My father and I used to walk miles looking for nests (and leaving them untouched once we had found them) - wrens in lane-side banks, yellow hammers in hawthorn hedges, blackbirds in holly hedges.  We would take our wild flower book and identify (but not pick apart from perhaps one bloom for me to press in my wild flower diary) any wild flower we passed.   We would look up leaves in my tree book to identify the tree.   Did we ever leave, or even see, any rubbish?  Not that I remember.

I have spoken many times on this blog about folk driving down our lane and throwing beer cans, fish and chip boxes and papers, out of car windows.   I go round with a bag and rubber gloves and pick the rubbish up from our bit.   But why do they do it?   Do they not appreciate that there is such beauty in the countryside and it should not be desecrated?

Luckily round here we do not get too much fly-tipping.   Perhaps it is because we are not near to any big urban conurbation.  We, on the whole, don't get the dumping of white goods (fridges, washing machines etc.) - after all we have a jolly good tip in our little town and private individuals can take any of these items and leave them free of charge.  (Companies have to pay I believe, but surely it is not beyond the bounds of their intelligence to add on the cost of this to the original estimate.)

In the year 2013/2014 did you know that local authorities in England spent a total of £45.2 million on the removal of fly-tipped waste?   500,000 enforcement actions were carried out, local authorities spent £17.3 million in carrying these out.   It is an offence and and there were over 2000 prosecutions.

From the end of this month another law comes into effect - that of fly-grazing.  It will be illegal to graze a horse and if one is grazing on a farmer's land without permission the farmer can detain it.  The same applies to local authorities and horses found grazing on common land, roadside verges, village greens and the like.   The sad thing about this is that many of the animals we are talking about are probably not wanted anyway - farmers don't want them either and they become desperate for a home (a horse sanctuary, or worse).

I look out of my window this morning on green fields, blossom, neat hedges just coming into leaf.  The whole world is beautiful and yet it can be spoiled by the thoughtless few who choose to throw their rubbish out rather than make a tiny bit of effort and take it to a tip.   Sometimes I despair.

Reading this through it does occur to me that the invention of plastic bags has a lot to answer for (none of that around when I was a child).  Not only plastic bags blowing about in the breeze but also scraps of plastic draped about in the hedges along roadsides.

Friday, 8 May 2015

A lonely little petunia.....


...in the onion patch!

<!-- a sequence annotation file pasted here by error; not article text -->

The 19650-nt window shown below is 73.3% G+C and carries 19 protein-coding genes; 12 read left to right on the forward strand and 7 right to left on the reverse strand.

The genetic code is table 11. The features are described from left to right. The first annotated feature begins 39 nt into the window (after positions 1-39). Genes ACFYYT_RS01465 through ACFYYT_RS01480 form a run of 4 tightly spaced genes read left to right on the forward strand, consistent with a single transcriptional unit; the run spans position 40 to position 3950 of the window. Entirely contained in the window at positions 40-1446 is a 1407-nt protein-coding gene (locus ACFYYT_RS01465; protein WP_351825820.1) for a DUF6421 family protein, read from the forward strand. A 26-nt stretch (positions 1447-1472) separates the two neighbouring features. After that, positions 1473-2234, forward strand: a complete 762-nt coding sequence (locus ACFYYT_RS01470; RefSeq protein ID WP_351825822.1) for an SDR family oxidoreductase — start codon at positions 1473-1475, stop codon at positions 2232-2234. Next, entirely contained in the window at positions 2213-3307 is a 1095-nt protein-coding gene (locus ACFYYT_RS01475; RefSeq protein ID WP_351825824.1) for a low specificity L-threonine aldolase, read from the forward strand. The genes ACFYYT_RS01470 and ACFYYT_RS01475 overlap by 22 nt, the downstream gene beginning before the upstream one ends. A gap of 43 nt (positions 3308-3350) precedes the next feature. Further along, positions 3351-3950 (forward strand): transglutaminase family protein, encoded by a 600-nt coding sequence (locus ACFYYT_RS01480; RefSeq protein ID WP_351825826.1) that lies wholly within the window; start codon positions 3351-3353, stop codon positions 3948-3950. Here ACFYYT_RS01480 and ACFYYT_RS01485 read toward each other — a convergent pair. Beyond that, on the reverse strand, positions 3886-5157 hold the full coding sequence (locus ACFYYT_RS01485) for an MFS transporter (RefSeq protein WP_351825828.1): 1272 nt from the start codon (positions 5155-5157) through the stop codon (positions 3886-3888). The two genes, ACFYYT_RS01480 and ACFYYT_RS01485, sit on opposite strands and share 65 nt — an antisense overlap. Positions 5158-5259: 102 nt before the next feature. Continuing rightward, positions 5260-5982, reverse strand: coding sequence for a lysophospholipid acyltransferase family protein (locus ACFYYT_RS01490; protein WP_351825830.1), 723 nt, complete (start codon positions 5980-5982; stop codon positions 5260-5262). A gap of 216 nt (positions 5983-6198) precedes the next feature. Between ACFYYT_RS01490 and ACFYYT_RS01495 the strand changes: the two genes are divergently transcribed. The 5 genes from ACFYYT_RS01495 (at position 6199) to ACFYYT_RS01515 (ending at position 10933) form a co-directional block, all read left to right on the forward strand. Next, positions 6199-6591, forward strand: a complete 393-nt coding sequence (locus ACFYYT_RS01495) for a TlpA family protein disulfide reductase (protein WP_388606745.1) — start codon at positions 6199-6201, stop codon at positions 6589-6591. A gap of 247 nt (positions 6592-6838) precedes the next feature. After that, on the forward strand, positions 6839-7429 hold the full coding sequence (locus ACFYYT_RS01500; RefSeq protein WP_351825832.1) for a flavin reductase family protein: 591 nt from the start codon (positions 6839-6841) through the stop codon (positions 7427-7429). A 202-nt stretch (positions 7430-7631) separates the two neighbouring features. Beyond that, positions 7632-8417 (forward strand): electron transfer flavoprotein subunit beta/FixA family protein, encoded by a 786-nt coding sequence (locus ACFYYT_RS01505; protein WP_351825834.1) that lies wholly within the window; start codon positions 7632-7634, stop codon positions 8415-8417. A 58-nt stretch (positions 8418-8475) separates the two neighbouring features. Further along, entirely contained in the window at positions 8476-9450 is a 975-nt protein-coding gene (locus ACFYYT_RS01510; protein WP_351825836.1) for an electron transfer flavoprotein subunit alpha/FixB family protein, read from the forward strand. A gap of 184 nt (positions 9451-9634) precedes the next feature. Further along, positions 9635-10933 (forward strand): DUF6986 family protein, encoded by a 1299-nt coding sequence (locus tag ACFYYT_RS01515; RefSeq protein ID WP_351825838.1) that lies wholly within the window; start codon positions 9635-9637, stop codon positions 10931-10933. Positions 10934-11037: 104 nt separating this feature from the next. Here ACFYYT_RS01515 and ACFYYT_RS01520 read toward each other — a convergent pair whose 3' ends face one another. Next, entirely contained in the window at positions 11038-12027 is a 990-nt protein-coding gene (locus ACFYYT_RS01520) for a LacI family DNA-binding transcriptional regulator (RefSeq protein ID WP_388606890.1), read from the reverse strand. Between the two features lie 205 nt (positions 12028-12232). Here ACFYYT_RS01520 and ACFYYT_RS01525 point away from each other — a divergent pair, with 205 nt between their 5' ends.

We still have in-calf cattle in our loose housing.   They can smell the grass growing and they are getting restless.   A few at a time they are being let out and when that happens they frolic down the pasture like little children (albeit ungainly little children).

But some have to wait in for the freeze-brander to arriver, hopefully this week-end.

In the meantime we have a pedigree Jersey heifer in among the mature in calf Holstein ladies.   She is also in calf, but it is her first calf.   I wonder if she realises that she is different.   She is certainly beautiful, especially around the eyes.  And she is very tame.

Whenever the farmer goes to bed them down in the morning, she comes across for him to stroke behind her ears, which he does.   But there is a down side to this because when he stops she is inclined to nudge him to do it again - and of course she doesn't know her own strength so a nudge from her is enough to send him sprawling.   It hasn't happened yet, but he is very aware of how dangerous it can be in there - thirty or so animals, none of them meaning any harm, but all of them capable of doing him some injury.

Here is her photograph - don't you agree she is a beauty?


Thursday, 7 May 2015

A Telephone call.

The party with which the farmer and I have the most sympathy (they hope) made me smile this morning.   After a six o'clock news last night when it became obvious that there was nothing of importance in the whole world other than our election, and after an eight o'clock news bulletin on Radio 4 in similar vein, when the phone rang I thought it would be a cold call.   Not at all.   A charming chap asked for the farmer and when I said he was out doing what farmers do during the day - i.e. work outdoors, not sit in the kitchen drinking coffee - he asked if I was the farmer's wife.

When I said I was he said he was just ringing to remind me that it was Election Day!!!   I told him that after blanket coverage I was unlikely to forget the fact.  He then said he was just reminding me of the candidate's name and also the candidate in the local elections too.

It was only after he had rung off that I wondered why I hadn't made some kind of reply to his enquiry for the farmer first and me a poor second when the farmer wasn't available (or am I being unreasonable here?)

It is so easy in these days of so-called equality of the sexes (rubbish!) to get hot under the collar and read too much into things, but I did feel the chap was taking rather a lot forgranted.   Do you agree or is it just me?

Wednesday, 6 May 2015

Last post.

No, don't listen for any bugles - I mean this is the last post I shall write before I have to go to the Polling Station and cast my vote tomorrow.   And I have no more idea of who to vote for now than I had at the start of the campaign.   As all the Party Leaders were buzzing around like blue-*****-flies yesterday, getting their responses wrong, slurring their words, generally looking exhausted (which I am sure they all are) - Nick Clegg even managed to travel all the way from Land's End to John O'Groats - I found them all totally unconvincing, I suspected lies from all of them on one issue or another, and my brain just seized up.

Yes I shall go and put something on my Ballot Paper - but how I feel at the moment it might well be 'I don't wish to vote for any of them' written across the top of the paper, making sure I don't get anywhere near a voting square.   And the possibility of the  whole thing being so indecisive that we have to have another election before Christmas just doesn't bear thinking about.

Meanwhile, everything here carries on as normal. The flowers continue to come out slowly in the garden, the weather is unseasonably cold, we have had well over two inches of rain this week, my exercise class has just finished and I am pretty much exhausted, but I did enjoy it tremendously.   So until tomorrow, relax, put your feet up and totally forget that there is an election tomorrow.